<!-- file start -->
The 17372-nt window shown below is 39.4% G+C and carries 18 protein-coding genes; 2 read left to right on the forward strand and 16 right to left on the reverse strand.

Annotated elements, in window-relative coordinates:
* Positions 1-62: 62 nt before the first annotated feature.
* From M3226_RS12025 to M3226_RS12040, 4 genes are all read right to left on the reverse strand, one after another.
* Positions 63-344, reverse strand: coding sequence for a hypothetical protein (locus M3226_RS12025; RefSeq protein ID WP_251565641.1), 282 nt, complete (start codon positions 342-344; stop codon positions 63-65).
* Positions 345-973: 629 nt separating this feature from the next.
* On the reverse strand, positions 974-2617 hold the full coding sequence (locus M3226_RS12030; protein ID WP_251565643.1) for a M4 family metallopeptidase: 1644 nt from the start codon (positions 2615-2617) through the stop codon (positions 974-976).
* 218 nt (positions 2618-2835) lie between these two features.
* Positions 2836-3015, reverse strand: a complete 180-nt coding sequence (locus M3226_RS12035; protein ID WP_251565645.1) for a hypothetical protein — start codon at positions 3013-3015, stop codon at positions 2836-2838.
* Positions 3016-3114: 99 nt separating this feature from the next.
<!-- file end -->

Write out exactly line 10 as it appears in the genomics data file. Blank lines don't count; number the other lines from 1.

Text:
* Positions 3016-3114: 99 nt separating this feature from the next.